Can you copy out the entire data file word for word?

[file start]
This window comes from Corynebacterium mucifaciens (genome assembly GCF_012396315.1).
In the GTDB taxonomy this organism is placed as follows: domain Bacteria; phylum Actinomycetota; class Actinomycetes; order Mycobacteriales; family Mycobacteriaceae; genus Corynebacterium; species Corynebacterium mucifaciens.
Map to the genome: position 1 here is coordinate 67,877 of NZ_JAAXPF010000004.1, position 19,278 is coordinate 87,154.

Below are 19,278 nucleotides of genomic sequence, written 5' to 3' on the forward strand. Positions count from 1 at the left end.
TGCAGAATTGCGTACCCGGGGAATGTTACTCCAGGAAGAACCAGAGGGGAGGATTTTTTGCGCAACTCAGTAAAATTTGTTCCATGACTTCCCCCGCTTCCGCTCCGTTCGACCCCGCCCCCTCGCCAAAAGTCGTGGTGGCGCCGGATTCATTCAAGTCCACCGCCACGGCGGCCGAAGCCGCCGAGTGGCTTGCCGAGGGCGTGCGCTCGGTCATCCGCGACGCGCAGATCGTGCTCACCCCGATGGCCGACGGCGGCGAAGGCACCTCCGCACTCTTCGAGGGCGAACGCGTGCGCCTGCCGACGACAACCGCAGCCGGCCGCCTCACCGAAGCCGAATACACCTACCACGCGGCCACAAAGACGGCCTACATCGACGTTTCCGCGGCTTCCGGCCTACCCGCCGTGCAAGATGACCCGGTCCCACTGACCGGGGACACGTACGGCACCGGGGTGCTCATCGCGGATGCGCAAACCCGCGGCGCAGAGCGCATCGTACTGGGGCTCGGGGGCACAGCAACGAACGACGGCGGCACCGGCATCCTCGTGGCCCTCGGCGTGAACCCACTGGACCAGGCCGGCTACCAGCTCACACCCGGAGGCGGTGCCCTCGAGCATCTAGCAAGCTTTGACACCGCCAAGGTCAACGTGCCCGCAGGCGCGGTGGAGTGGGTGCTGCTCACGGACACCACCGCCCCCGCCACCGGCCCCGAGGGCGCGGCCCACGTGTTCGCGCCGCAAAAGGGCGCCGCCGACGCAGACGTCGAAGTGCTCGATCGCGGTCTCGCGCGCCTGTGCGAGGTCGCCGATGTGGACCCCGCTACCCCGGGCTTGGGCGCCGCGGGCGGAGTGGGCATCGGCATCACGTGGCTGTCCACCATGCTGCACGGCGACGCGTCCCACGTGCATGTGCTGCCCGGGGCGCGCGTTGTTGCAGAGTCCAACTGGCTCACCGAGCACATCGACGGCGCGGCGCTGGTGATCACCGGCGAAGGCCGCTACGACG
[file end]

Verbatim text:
This window comes from Corynebacterium mucifaciens (genome assembly GCF_012396315.1).
In the GTDB taxonomy this organism is placed as follows: domain Bacteria; phylum Actinomycetota; class Actinomycetes; order Mycobacteriales; family Mycobacteriaceae; genus Corynebacterium; species Corynebacterium mucifaciens.
Map to the genome: position 1 here is coordinate 67,877 of NZ_JAAXPF010000004.1, position 19,278 is coordinate 87,154.

Below are 19,278 nucleotides of genomic sequence, written 5' to 3' on the forward strand. Positions count from 1 at the left end.
TGCAGAATTGCGTACCCGGGGAATGTTACTCCAGGAAGAACCAGAGGGGAGGATTTTTTGCGCAACTCAGTAAAATTTGTTCCATGACTTCCCCCGCTTCCGCTCCGTTCGACCCCGCCCCCTCGCCAAAAGTCGTGGTGGCGCCGGATTCATTCAAGTCCACCGCCACGGCGGCCGAAGCCGCCGAGTGGCTTGCCGAGGGCGTGCGCTCGGTCATCCGCGACGCGCAGATCGTGCTCACCCCGATGGCCGACGGCGGCGAAGGCACCTCCGCACTCTTCGAGGGCGAACGCGTGCGCCTGCCGACGACAACCGCAGCCGGCCGCCTCACCGAAGCCGAATACACCTACCACGCGGCCACAAAGACGGCCTACATCGACGTTTCCGCGGCTTCCGGCCTACCCGCCGTGCAAGATGACCCGGTCCCACTGACCGGGGACACGTACGGCACCGGGGTGCTCATCGCGGATGCGCAAACCCGCGGCGCAGAGCGCATCGTACTGGGGCTCGGGGGCACAGCAACGAACGACGGCGGCACCGGCATCCTCGTGGCCCTCGGCGTGAACCCACTGGACCAGGCCGGCTACCAGCTCACACCCGGAGGCGGTGCCCTCGAGCATCTAGCAAGCTTTGACACCGCCAAGGTCAACGTGCCCGCAGGCGCGGTGGAGTGGGTGCTGCTCACGGACACCACCGCCCCCGCCACCGGCCCCGAGGGCGCGGCCCACGTGTTCGCGCCGCAAAAGGGCGCCGCCGACGCAGACGTCGAAGTGCTCGATCGCGGTCTCGCGCGCCTGTGCGAGGTCGCCGATGTGGACCCCGCTACCCCGGGCTTGGGCGCCGCGGGCGGAGTGGGCATCGGCATCACGTGGCTGTCCACCATGCTGCACGGCGACGCGTCCCACGTGCATGTGCTGCCCGGGGCGCGCGTTGTTGCAGAGTCCAACTGGCTCACCGAGCACATCGACGGCGCGGCGCTGGTGATCACCGGCGAAGGCCGCTACGACG